Tuesday, March 11, 2008

Moral Skepticism - Part I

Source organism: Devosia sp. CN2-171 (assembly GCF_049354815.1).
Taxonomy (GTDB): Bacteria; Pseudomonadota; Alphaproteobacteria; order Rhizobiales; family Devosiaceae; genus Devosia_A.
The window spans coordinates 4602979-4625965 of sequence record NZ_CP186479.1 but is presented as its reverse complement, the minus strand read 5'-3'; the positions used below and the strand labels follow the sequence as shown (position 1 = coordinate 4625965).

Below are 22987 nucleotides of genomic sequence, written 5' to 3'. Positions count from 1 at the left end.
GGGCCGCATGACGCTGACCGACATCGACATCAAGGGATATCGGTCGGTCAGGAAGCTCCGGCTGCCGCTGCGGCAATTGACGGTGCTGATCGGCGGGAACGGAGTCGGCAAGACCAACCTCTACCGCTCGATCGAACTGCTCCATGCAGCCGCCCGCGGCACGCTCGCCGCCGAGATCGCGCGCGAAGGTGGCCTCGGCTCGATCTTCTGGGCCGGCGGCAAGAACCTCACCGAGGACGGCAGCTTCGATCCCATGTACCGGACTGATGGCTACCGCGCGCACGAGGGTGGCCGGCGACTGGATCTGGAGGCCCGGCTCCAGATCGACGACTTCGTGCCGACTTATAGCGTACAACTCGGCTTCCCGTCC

About a week ago, I finished the reviews of a couple of excellent books which deal with moral skepticism. In this post, I'll refer to the first of them: Walter Sinnott-Armstrong, Moral Skepticisms (Oxford University Press, 2006). The book examines the different types of moral skepticism and assesses the force of the main replies to moral skeptical arguments. Although Sinnott-Armstrong's own position is skeptical, it is not a form of moral nihilism or ontological moral skepticism, which are probably the most common types of moral skepticism adopted in contemporary philosophy. Rather, his is a ‘moderate moral skepticism’: he rejects that our moral beliefs are justified absolutely or without qualification, but accepts that they may be partially justified. The key lies in the notion of ‘contrast class’, which is a set of propositions which are incompatible with each other, so that if one is justified in believing a proposition P out of a contrast class C, it is because one has grounds that rule out all the other propositions of C but not P. A belief may be, at the same time, justified out of one contrast class, but not out of another. Thus, even though moral beliefs cannot be justified out of the contrast class which includes moral nihilism as a member – because this position cannot be refuted without begging the question – they can sometimes be justified out of limited contrast classes which do not include moral nihilism or other extreme positions. The question that naturally arises is which contrast class is really relevant. Sinnott-Armstrong maintains that this question is impossible to answer, so he suspends judgment about which contrast class, if any, is really relevant, even in a particular context. This is why he describes himself as a meta-skeptic about real relevance or as a ‘classy Pyrrhonist’. In sum, moral beliefs can be justified or unjustified, not absolutely, but solely relative to different contrast classes. Given that Sinnott-Armstrong suspends judgment about real relevance, it seems to me that his position is a sort of epistemic relativism about moral beliefs. Indeed, the only epistemic justification available is that which is relative to contrast classes, so that the truth-value of the propositions that express our moral beliefs is entirely relative to them. My objections have to do (i) with whether his position can be legitimately labeled 'Pyrrhonian', and (ii) with the fact that he is an 'insulator', since he thinks that skepticism cannot affect our substantive moral beliefs.

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